The lover in the Song of Solomon calls the maiden, “Most beautiful among women”—then he adds that she is like his mare among the chariots of Pharaoh. Her cheeks are like ornaments and her eyes are like doves. She responds and calls him an apple tree. And back and forth, they express their admiration for one another in these marvelously metaphorical ways. Our praise will undoubtedly be a bit different. Calling your spouse a horse or a tree is not necessarily recommended. But the principle remains the same. Be each other’s biggest fan—in private and in public.
- Press through in conversation.
Don’t abandon a discussion when it gets difficult. Rather, keep communicating until you come to some kind of peace or restoration or consensus. Getting there requires that we speak with gentleness. Ask questions to gain clarity. And listen for understanding.
- Keep short accounts.
The number one killer of a marriage is contempt. Contempt happens when we descend beyond anger and into disgust. Contempt holds power. It says, “I’m okay, but you are not.” Contempt condemns. And the best way to ensure that contempt never takes root in our relationships is to practice fast forgiveness and to give grace. Over and over again. Seventy times seven.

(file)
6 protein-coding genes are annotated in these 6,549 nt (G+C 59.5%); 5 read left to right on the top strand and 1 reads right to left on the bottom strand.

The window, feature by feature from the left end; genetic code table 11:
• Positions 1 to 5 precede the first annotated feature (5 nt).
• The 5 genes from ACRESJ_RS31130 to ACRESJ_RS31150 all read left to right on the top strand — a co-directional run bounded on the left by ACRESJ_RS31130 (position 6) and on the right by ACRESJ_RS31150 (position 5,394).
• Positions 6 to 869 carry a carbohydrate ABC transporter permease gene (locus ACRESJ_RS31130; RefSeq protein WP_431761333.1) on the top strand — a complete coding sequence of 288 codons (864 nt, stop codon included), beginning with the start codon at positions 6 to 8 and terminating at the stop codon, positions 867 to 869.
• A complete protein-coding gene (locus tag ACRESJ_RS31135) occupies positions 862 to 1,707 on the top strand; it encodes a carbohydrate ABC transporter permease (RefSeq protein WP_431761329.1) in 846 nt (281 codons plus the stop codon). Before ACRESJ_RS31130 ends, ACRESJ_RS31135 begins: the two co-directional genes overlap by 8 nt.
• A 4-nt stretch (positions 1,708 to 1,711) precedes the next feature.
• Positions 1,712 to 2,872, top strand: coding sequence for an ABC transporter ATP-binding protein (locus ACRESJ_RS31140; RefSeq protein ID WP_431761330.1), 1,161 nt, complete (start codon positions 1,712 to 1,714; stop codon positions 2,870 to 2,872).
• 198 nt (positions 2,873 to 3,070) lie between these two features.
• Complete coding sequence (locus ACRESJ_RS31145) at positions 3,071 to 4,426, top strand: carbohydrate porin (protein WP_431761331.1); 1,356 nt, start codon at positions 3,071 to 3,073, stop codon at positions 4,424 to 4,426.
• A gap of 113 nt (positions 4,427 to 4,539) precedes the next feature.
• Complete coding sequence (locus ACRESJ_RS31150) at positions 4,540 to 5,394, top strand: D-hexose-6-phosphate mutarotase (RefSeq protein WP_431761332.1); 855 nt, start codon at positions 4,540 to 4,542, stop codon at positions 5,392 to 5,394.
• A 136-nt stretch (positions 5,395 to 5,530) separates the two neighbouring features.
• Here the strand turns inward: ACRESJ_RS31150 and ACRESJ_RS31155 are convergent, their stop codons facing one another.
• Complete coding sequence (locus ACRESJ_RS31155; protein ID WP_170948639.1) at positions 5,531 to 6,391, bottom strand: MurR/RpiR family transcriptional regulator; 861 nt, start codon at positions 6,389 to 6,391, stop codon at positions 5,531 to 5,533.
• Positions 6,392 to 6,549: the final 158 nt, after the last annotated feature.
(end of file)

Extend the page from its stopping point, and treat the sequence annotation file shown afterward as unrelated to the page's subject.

- Celebrate your differences.
God created each of us to be distinct, and He delights in our diversity. He gave you and your spouse each unique gifts and perspectives and personalities. And He deemed this to be “good.” So don’t let the differences get you down or drive a wedge. Instead, see them as your collective strength and capitalize on them.
- Love with the passion with which you, too, have been loved.
God created you and pursued you. Jesus Christ came for you and died to set you free. When you bask in the love that your Lord and Savior has for you, it will undoubtedly spill out to those you love as well. It will drive you to love in a similarly persistent and passionate way and to a supernatural effect.